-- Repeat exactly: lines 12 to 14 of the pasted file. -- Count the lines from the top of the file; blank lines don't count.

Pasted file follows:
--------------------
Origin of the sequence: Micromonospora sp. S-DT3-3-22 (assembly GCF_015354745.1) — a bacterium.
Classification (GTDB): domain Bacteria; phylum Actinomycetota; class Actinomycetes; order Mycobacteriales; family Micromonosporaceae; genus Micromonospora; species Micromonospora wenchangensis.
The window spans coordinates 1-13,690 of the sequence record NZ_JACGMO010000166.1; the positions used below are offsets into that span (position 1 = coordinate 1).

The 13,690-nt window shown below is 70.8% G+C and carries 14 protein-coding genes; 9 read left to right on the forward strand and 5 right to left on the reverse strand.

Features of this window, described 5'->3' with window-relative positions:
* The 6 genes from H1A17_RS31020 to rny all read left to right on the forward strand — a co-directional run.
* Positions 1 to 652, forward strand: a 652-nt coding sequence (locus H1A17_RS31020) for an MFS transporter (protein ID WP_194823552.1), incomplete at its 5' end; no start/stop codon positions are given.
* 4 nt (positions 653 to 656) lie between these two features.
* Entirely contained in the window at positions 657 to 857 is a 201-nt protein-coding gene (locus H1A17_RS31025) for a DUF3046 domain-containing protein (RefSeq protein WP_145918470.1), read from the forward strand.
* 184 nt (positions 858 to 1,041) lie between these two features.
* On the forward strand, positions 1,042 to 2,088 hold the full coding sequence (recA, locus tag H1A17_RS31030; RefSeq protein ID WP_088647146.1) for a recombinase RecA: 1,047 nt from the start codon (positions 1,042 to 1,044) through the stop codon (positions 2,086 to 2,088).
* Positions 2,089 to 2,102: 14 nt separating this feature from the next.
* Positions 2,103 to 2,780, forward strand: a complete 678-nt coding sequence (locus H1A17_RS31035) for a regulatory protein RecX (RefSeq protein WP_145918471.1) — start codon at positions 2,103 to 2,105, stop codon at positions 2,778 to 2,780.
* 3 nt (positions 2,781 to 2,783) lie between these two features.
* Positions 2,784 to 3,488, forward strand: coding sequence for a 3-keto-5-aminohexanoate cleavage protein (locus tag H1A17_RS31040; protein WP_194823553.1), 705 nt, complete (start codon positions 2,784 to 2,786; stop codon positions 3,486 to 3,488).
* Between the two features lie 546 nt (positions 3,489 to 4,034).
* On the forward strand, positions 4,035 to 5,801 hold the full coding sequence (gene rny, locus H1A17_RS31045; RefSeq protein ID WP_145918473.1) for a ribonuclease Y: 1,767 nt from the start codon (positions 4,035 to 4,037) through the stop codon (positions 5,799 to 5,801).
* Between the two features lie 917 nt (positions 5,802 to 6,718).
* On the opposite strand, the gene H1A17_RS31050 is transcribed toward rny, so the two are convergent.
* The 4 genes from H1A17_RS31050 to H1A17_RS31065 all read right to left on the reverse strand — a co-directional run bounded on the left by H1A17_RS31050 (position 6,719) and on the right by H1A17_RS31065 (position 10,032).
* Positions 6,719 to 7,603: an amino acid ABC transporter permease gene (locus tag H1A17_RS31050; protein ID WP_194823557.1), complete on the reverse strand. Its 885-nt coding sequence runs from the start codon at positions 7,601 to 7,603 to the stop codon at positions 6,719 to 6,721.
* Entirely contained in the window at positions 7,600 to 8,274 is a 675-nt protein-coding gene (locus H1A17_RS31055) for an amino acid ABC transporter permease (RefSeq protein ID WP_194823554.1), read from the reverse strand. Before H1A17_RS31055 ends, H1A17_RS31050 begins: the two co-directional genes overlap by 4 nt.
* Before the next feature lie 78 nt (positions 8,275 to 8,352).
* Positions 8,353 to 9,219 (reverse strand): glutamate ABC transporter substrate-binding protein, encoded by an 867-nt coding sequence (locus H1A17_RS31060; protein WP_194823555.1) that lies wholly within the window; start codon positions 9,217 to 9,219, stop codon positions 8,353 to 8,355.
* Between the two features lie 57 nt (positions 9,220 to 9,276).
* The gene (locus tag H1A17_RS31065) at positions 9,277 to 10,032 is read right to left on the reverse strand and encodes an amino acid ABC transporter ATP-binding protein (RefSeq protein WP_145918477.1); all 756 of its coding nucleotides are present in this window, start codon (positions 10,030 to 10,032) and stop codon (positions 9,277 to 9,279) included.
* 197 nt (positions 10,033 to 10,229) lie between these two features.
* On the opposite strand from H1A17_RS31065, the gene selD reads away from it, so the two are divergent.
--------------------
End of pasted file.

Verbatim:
* Positions 2,089 to 2,102: 14 nt separating this feature from the next.
* Positions 2,103 to 2,780, forward strand: a complete 678-nt coding sequence (locus H1A17_RS31035) for a regulatory protein RecX (RefSeq protein WP_145918471.1) — start codon at positions 2,103 to 2,105, stop codon at positions 2,778 to 2,780.
* 3 nt (positions 2,781 to 2,783) lie between these two features.